Beneficiaries of tilapia fingerlings were Alfred Bawiyan of Barangay Talubin, Rowena Paducar and Herman Farnican of Maligcong, Junie Afaten of Caneo, Mario Kumafay and Johnny Calaoa of Samoki, Franing Fagsao of Mainit, and Lando Lan-eo of Bontoc Ili.
Bontoc agriculturist Renato Falag-ey said fish farmers were provided with the fingerlings after they underwent training on fish production and their fishponds were evaluated for viability and sustainability.
BFAR has been providing fish fingerlings particularly tilapia to local government units, associations, and even individuals interested and capable to venture in fish production as fish farming is found to be viable, sustainable and profitable business in the province.
Agriculture officials have been encouraging entrepreneurs to venture in fish farming stressing that it could help ensure more fish supply in the province and also create employment. Fish suppliers for the province usually come from regions 1 and 2.
Falag-ey said groups or individuals with ready fishpens or ponds and are trained in fish raising could request for their fingerlings from the BFAR.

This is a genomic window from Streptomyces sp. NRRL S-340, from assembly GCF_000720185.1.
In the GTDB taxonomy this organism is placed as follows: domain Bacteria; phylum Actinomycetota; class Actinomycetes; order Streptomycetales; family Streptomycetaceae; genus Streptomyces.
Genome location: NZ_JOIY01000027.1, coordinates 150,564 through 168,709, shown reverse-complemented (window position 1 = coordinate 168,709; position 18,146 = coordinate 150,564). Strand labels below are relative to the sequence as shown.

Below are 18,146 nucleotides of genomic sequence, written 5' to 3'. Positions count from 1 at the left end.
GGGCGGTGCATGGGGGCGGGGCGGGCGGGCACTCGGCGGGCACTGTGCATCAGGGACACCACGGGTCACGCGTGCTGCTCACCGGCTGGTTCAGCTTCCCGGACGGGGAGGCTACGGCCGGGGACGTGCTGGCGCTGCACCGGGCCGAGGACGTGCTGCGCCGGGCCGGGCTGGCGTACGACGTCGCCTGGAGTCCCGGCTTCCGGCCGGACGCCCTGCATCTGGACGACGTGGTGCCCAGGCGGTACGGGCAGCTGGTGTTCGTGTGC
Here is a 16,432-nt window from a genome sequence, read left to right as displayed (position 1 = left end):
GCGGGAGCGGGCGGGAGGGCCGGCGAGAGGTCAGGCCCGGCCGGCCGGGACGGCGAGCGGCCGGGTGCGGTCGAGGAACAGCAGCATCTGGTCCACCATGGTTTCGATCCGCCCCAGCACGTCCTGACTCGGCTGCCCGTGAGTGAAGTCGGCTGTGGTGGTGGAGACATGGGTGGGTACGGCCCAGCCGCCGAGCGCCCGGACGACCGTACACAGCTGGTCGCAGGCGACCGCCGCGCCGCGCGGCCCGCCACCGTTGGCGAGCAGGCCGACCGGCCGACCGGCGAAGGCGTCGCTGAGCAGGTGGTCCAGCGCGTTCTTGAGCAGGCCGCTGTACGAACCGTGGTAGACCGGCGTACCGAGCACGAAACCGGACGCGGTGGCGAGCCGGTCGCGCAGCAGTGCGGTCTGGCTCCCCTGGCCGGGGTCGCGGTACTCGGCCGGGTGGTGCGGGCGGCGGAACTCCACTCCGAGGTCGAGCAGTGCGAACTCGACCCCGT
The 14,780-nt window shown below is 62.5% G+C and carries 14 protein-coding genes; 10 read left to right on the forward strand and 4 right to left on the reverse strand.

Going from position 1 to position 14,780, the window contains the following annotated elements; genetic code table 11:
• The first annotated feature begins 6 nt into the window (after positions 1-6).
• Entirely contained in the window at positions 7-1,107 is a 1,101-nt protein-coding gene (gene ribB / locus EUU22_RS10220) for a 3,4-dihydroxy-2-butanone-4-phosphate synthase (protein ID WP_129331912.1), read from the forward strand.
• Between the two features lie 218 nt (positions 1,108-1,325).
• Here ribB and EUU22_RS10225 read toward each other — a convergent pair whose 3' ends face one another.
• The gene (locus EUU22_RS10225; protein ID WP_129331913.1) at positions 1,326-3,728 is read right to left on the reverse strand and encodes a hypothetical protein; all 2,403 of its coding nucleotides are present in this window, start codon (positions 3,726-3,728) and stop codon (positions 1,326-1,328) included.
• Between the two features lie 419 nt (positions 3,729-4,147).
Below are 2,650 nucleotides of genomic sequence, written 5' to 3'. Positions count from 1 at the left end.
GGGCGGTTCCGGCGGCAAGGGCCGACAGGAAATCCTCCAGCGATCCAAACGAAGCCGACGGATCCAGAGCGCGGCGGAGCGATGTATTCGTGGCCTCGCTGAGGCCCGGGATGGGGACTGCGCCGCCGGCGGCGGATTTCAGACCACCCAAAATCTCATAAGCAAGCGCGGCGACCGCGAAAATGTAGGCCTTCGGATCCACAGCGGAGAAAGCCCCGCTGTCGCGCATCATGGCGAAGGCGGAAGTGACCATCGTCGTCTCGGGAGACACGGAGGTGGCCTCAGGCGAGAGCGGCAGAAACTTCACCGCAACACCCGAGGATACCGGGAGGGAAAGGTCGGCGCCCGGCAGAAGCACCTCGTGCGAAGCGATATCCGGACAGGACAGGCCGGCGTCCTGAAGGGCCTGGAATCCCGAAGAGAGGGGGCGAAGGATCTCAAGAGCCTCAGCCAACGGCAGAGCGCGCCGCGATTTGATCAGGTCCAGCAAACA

Meanwhile, two women’s group, namely, Bontoc Ili Everlasting Women’s Organization and the Sac-angan, Caluttit Young Mothers Organization were the latest recipients of 80 kilos of fish or 40 kilos each from the BFAR under its Bagsakan ng Isda sa Barangay Project.
The women’s groups buy fish from BFAR at P95 per kilo and sell it to end consumers at P125 per kilo.
Under the Bagsakan ng Isda sa Barangay Program, organization beneficiaries can keep on accessing fish from BFAR to sell to their members or to their barangay mates provided they pay BFAR their previous stocks.
Government is making fish available and is advocating fish production as one measure to address the malnutrition problem especially among children.